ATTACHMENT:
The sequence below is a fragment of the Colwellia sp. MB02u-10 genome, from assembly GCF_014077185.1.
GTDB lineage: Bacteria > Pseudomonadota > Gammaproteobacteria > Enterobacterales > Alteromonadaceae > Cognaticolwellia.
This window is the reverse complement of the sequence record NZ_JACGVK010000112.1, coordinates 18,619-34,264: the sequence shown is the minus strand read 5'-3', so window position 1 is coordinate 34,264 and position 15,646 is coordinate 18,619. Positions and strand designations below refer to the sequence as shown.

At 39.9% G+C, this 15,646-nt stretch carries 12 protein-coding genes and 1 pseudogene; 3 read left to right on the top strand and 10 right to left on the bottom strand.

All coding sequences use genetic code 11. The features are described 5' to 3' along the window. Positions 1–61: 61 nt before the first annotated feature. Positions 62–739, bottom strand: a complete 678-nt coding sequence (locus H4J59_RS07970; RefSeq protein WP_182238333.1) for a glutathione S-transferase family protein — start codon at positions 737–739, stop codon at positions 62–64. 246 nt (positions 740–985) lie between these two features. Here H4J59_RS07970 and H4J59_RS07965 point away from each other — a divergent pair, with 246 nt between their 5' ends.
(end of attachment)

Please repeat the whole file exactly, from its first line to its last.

The sequence below is a fragment of the Colwellia sp. MB02u-10 genome, from assembly GCF_014077185.1.
GTDB lineage: Bacteria > Pseudomonadota > Gammaproteobacteria > Enterobacterales > Alteromonadaceae > Cognaticolwellia.
This window is the reverse complement of the sequence record NZ_JACGVK010000112.1, coordinates 18,619-34,264: the sequence shown is the minus strand read 5'-3', so window position 1 is coordinate 34,264 and position 15,646 is coordinate 18,619. Positions and strand designations below refer to the sequence as shown.

At 39.9% G+C, this 15,646-nt stretch carries 12 protein-coding genes and 1 pseudogene; 3 read left to right on the top strand and 10 right to left on the bottom strand.

All coding sequences use genetic code 11. The features are described 5' to 3' along the window. Positions 1–61: 61 nt before the first annotated feature. Positions 62–739, bottom strand: a complete 678-nt coding sequence (locus H4J59_RS07970; RefSeq protein WP_182238333.1) for a glutathione S-transferase family protein — start codon at positions 737–739, stop codon at positions 62–64. 246 nt (positions 740–985) lie between these two features. Here H4J59_RS07970 and H4J59_RS07965 point away from each other — a divergent pair, with 246 nt between their 5' ends.